Choir - Collegium Vocale De Gand, Choeurs De La Chapelle Royale
Orchestra - Orchestre De La Chapelle Royale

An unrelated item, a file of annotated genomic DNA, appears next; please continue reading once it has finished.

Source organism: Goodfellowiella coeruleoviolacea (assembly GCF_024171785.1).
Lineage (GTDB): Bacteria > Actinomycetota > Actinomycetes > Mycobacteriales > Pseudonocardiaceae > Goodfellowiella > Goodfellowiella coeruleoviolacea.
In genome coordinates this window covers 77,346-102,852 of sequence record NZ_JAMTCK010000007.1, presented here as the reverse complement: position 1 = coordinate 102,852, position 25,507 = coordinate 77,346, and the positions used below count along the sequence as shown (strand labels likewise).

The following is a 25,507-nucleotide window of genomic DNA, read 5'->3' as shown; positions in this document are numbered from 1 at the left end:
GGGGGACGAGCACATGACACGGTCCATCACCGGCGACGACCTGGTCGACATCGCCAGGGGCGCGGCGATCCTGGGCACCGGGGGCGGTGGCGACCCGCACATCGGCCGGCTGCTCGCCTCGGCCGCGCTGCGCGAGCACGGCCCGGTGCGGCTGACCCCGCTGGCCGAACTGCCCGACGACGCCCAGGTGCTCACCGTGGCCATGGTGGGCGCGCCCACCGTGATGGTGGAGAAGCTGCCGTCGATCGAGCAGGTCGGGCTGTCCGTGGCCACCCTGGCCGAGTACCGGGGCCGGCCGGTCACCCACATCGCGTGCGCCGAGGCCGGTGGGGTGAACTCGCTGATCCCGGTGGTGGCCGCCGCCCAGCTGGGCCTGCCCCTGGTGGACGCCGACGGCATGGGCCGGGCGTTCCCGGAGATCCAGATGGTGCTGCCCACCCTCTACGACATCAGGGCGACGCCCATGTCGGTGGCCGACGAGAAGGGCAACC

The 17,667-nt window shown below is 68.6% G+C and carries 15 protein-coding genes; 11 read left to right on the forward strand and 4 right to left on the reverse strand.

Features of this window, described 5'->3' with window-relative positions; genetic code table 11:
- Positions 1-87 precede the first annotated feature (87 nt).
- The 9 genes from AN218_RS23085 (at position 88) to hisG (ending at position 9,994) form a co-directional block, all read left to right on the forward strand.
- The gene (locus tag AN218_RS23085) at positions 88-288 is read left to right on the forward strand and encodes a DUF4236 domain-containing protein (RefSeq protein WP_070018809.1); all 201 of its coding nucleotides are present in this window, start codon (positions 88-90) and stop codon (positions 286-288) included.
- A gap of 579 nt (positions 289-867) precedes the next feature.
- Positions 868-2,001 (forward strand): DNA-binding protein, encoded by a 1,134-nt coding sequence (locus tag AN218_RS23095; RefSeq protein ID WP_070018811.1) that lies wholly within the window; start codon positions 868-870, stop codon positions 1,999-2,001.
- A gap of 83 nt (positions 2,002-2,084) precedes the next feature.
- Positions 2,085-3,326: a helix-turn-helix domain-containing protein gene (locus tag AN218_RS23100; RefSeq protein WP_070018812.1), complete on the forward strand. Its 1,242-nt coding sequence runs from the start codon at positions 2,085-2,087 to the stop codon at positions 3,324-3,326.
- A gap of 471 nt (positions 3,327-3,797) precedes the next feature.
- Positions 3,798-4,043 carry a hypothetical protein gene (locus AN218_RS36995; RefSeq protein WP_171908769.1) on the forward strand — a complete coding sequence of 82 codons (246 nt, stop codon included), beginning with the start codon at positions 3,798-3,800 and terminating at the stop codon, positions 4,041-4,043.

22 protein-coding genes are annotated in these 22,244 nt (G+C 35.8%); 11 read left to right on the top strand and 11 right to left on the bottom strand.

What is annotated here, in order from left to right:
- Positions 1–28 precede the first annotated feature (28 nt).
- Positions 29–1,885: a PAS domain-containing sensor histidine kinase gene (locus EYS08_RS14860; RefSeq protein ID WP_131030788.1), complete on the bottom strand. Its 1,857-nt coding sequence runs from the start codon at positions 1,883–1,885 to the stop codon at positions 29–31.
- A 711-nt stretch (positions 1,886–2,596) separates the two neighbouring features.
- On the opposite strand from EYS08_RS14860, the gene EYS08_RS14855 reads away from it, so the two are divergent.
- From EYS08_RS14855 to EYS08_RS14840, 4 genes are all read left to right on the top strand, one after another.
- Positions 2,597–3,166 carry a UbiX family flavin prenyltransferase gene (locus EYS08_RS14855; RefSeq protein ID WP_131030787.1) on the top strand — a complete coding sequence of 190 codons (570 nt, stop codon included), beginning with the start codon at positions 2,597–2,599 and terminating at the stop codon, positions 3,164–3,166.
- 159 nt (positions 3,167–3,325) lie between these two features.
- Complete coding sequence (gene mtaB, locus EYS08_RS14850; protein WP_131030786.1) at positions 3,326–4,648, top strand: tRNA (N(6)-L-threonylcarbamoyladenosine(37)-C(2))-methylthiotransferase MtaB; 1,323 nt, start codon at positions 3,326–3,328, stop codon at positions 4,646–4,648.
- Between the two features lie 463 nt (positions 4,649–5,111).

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What a curious career Jean-Philippe Rameau had! Born in Dijon in 1683, he is afterwards to be found in a variety of functions in several French towns. After a brief sojourn in Italy he became Master of the Chapel of the Cathedral of Avignon, then of the Cathedral in Clermont-Ferrand, a post he abandoned in 1706 to go to Paris in order to have his Pieces de clavecin published. In 1709 he returned to his birthplace where he succeeded his father at the organ of Notre-Dame. From 1713 to 1715 he was organist at Lyons and then, after a stay in Montpellier, he again took up his post at Clermont only to break his contract yet once more and to settle once and for all in Paris in 1723. In his Musikalisches Lexikon published in 1732, Johann Gottfried Walther presents Rameau as an organist, theoretician and the author of harpsichord pieces. But even in the capital Rameau was to have an agitated career. On his arrival in Paris he came into contact with several important circles, among them that of the Farmer-General, Le Riche de la Poupliniere who entrusted him with the direction of his orchestra from 1731 to 1752.